One of the reasons it’s important to get advice from a lawyer early in the development of a legal problem is because in many areas of law there are important formalities and timelines that must be followed, particularly for a plaintiff to bring a claim. Matters of contractual litigation, including those related to construction, are no exemption. In a recent decision from the Ontario Superior Court of Justice, a defendant tried to rely on a limitation period in order to prevent the plaintiff from bringing a claim against them. The court’s task was to determine when the clock started ticking on that limitation period. In this case, the question was about whether the clock started ticking when the invoice was provided to the defendant, or if a text message exchange months later constituted a “restarting” of the clock, giving the plaintiff more time to file their claim.
Dentist hires contractor to perform renovations
The defendant in the action is a dentist. He hired the plaintiff to perform some improvements at his dental practice in January 2015. The value of the contract, including taxes, was about $245,000. The dentist received three invoices throughout the duration of the project. The first was in the amount of $79,100, which was issued on April 28, 2015. This invoice was paid in full. The second was for an identical amount and was issued on August 31, 2015. It was also paid in full. The final invoice was issued on January 19, 2016. It was for $87,010, but only $62,489 was paid, leaving a balance of $24, 521.
The plaintiff and defendant exchanged some text messages between March 2016 (when the partial payment was made) and June of that same year. In an exchange of messages on June 2, 2016, the plaintiff expressed frustration that there was still money owing on the contract and asked the defendant to have a cheque ready for pick up. The defendant replied that the balance would be paid after a third-party inspector assessed the job. There were no payments made on the balance following that conversation, though the decision did not mention the reason for this.
Defendant says it is too late for plaintiff to recoup money
The plaintiff brought an action against the defendant, seeking payment of $25,000. However, the defendant claimed the plaintiff was out of time because the time period set out in the Limitations Act had expired.
At the original trial, the trial judge looked at the Act and its sections relevant to the dispute between the parties. A two-year limitation period applies to these types of issues, with the Act stating a proceeding shall not be allowed to commence after two years pass from the day on which the claim was discovered. The section dealing with when the claim was discovered is very important.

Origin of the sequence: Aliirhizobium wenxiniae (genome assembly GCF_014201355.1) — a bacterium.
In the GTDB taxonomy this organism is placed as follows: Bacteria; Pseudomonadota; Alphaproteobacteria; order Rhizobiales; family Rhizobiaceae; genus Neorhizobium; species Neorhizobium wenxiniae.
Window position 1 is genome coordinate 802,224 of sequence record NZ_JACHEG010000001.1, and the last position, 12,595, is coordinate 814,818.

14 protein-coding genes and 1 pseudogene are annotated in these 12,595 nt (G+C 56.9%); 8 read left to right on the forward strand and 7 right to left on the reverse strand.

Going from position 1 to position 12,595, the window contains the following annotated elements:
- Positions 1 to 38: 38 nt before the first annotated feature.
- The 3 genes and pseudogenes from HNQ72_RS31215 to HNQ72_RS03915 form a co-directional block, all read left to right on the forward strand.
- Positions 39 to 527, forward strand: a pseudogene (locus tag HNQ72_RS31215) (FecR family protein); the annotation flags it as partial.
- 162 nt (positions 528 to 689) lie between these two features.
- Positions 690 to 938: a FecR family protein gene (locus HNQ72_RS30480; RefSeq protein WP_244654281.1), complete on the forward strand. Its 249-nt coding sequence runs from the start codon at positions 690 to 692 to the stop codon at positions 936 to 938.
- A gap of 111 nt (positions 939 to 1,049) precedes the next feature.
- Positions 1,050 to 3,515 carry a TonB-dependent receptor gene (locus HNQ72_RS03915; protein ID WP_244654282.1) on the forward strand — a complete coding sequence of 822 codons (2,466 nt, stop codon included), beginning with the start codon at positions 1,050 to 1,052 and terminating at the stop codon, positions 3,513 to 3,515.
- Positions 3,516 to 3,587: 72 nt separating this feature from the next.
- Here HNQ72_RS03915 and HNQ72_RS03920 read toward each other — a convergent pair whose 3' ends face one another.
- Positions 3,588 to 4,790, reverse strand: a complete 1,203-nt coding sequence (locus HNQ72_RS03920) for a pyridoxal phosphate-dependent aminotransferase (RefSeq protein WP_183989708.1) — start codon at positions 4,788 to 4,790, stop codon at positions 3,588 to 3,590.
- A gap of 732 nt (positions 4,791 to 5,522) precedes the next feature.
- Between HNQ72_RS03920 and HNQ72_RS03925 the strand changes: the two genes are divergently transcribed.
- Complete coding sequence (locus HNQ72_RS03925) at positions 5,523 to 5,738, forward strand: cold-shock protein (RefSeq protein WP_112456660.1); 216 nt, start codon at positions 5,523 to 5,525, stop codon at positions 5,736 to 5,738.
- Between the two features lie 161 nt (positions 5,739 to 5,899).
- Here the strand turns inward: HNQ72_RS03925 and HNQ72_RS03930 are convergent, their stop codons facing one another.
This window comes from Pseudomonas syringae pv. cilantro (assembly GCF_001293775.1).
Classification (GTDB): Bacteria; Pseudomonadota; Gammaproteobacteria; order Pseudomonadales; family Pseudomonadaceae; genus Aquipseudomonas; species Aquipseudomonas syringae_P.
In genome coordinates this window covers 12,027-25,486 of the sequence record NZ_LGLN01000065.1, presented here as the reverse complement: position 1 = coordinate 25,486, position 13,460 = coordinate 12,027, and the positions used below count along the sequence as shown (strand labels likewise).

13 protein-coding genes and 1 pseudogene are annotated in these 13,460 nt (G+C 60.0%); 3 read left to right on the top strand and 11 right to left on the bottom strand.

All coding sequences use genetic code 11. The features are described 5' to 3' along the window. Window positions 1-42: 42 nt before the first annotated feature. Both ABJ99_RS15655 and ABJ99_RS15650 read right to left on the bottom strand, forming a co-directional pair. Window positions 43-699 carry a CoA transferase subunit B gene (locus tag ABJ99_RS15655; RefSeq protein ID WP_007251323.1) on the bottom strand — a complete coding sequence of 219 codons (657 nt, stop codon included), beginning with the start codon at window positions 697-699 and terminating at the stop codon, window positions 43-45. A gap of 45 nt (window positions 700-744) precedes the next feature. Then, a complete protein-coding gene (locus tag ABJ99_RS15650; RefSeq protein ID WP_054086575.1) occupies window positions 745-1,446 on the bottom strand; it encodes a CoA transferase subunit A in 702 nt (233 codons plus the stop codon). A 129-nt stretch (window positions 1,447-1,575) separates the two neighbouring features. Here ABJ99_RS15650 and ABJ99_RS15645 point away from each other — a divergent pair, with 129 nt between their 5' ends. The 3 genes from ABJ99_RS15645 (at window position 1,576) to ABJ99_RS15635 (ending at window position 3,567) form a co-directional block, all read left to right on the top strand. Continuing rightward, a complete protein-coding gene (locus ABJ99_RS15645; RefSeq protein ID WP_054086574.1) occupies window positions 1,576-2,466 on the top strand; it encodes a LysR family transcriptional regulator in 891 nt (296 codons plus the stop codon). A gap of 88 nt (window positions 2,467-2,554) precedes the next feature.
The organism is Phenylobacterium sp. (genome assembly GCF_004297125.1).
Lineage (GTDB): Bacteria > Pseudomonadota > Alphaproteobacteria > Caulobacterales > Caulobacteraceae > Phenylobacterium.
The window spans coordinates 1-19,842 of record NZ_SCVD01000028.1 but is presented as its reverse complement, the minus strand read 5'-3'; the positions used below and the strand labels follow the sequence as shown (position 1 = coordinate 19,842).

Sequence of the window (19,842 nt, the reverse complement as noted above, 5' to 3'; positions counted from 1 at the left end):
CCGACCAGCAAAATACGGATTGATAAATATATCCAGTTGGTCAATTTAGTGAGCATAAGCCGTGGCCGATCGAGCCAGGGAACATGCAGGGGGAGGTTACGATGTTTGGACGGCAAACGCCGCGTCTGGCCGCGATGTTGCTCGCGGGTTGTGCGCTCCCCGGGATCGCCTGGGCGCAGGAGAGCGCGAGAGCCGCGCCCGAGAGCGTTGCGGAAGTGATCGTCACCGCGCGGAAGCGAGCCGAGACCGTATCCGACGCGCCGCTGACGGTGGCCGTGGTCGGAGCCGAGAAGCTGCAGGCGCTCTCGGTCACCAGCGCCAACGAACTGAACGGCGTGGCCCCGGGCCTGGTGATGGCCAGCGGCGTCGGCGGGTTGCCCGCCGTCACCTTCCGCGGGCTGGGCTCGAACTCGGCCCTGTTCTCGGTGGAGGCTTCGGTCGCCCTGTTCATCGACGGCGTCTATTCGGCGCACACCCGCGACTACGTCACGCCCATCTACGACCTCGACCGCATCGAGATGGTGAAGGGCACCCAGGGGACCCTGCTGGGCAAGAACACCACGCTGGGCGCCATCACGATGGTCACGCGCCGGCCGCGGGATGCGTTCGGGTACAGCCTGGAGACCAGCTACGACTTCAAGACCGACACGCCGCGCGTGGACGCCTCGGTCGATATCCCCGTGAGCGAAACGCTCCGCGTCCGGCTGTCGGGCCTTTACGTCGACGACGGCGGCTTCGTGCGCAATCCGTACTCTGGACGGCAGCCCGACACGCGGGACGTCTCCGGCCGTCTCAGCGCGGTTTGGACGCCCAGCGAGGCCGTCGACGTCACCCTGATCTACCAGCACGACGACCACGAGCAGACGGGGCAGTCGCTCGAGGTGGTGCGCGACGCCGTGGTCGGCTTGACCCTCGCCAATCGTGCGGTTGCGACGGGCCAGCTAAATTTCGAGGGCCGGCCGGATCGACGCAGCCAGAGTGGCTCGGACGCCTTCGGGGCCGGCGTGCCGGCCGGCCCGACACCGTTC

The Act goes on to state that a claim is considered to be discovered on the date “the act or omission giving rise to the claim took place.” The defendant argued the limitation period began on March 11, 2016, when the last partial payment was received, leaving a balance on the contract. However, the plaintiff said the clock should have started ticking on June 2, 2016, when the defendant texted that payment would only be made following an inspection.
The trial judge agreed with the plaintiff, holding that the text messages exchanged on June 2, 2016 constituted an acknowledgement of the debt by the defendant.
The defendant appealed, arguing that the trial judge misinterpreted the Act.
Did the trial judge correctly conclude the plaintiff acted within the allowable timeframe?
The defendant’s position relied on a section of the Act outlining what constitutes acknowledgement of debt. The three elements are:
- Clear and unequivocal language;
- The absence of a dispute regarding the amount owing; and
- A signature.
The defendant says that the text messages exchanged between him and the plaintiff did not satisfy the elements required under the Act. In fact, the defendant said none of the elements laid out in the Act were contained in the text message exchange. The plaintiff said that the entire context of the relationship between the parties and the conversation should satisfy the requirements and that no signature is required for a text exchange, adding the authenticity of the text message is not in dispute.
The court agreed with the plaintiff, stating that it is sufficient for a debtor to acknowledge that there is a debt, even if the precise amount owing is in question or if there is a dispute over whether they will pay it.
In turning to the question about the requirement for a signature, the court agreed with the trial judge’s decision that this condition had been met, but took the opportunity to provide its own analysis, stating that the defendant’s phone has a unique, identifiable number. In addition to his phone number, there is no dispute the user of the device was the defendant and that the defendant’s phone sent the message. The acceptance of such “digital signatures” is essential for resolving disputes in the modern world.
Having found no errors in the trial judge’s decision, the court upheld the decision and ordered the defendant to pay the plaintiff for the damages sought as well as costs.
Allow Campbell Litigation to assist you in matters related to contract disputes
At Campbell Litigation we understand that the construction business involves many moving parts, people, and stages. Disputes can be incredibly disruptive and expensive to everyone involved in a construction project. Our team, led by Richard Campbell, has extensive experience assisting clients involved in many different roles and stages of construction. We have represented planners, builders, developers, property owners, and financial institutions. Files we have worked on have dealt with issues such as financing disputes, liens, property remediation claims, contract disputes, and more. To speak with a member of our team, please reach us online or call us by phone at 519-886-1204 today.